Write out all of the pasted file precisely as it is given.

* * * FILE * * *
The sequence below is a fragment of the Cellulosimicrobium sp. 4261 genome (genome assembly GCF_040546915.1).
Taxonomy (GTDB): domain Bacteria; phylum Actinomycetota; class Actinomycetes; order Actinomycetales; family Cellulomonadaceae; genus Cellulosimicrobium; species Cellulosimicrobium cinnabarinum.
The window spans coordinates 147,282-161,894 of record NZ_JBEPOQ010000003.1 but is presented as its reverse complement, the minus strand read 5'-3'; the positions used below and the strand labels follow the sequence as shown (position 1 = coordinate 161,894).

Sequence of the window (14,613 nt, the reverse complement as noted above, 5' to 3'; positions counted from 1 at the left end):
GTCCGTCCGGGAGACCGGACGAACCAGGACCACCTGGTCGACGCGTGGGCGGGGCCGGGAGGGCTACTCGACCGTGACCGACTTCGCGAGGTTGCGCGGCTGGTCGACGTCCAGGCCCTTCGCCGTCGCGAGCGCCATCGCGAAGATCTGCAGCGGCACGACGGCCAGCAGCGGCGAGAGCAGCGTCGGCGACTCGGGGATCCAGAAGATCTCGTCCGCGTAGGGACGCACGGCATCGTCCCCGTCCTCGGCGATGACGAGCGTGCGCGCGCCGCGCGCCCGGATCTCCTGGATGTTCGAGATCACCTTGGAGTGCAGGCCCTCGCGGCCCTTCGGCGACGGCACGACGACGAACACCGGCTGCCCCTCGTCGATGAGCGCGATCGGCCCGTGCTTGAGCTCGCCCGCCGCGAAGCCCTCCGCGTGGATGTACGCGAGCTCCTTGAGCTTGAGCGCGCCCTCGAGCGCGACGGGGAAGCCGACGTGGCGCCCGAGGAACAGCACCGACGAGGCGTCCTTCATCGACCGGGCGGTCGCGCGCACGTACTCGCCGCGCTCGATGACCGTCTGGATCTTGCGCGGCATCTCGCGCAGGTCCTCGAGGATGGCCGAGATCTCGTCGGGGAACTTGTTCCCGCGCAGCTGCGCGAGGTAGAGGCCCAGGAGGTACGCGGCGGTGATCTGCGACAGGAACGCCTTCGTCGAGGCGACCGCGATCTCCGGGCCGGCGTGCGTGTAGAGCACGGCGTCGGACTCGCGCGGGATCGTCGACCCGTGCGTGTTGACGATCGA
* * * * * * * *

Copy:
The sequence below is a fragment of the Cellulosimicrobium sp. 4261 genome (genome assembly GCF_040546915.1).
Taxonomy (GTDB): domain Bacteria; phylum Actinomycetota; class Actinomycetes; order Actinomycetales; family Cellulomonadaceae; genus Cellulosimicrobium; species Cellulosimicrobium cinnabarinum.
The window spans coordinates 147,282-161,894 of record NZ_JBEPOQ010000003.1 but is presented as its reverse complement, the minus strand read 5'-3'; the positions used below and the strand labels follow the sequence as shown (position 1 = coordinate 161,894).

Sequence of the window (14,613 nt, the reverse complement as noted above, 5' to 3'; positions counted from 1 at the left end):
GTCCGTCCGGGAGACCGGACGAACCAGGACCACCTGGTCGACGCGTGGGCGGGGCCGGGAGGGCTACTCGACCGTGACCGACTTCGCGAGGTTGCGCGGCTGGTCGACGTCCAGGCCCTTCGCCGTCGCGAGCGCCATCGCGAAGATCTGCAGCGGCACGACGGCCAGCAGCGGCGAGAGCAGCGTCGGCGACTCGGGGATCCAGAAGATCTCGTCCGCGTAGGGACGCACGGCATCGTCCCCGTCCTCGGCGATGACGAGCGTGCGCGCGCCGCGCGCCCGGATCTCCTGGATGTTCGAGATCACCTTGGAGTGCAGGCCCTCGCGGCCCTTCGGCGACGGCACGACGACGAACACCGGCTGCCCCTCGTCGATGAGCGCGATCGGCCCGTGCTTGAGCTCGCCCGCCGCGAAGCCCTCCGCGTGGATGTACGCGAGCTCCTTGAGCTTGAGCGCGCCCTCGAGCGCGACGGGGAAGCCGACGTGGCGCCCGAGGAACAGCACCGACGAGGCGTCCTTCATCGACCGGGCGGTCGCGCGCACGTACTCGCCGCGCTCGATGACCGTCTGGATCTTGCGCGGCATCTCGCGCAGGTCCTCGAGGATGGCCGAGATCTCGTCGGGGAACTTGTTCCCGCGCAGCTGCGCGAGGTAGAGGCCCAGGAGGTACGCGGCGGTGATCTGCGACAGGAACGCCTTCGTCGAGGCGACCGCGATCTCCGGGCCGGCGTGCGTGTAGAGCACGGCGTCGGACTCGCGCGGGATCGTCGACCCGTGCGTGTTGACGATCGA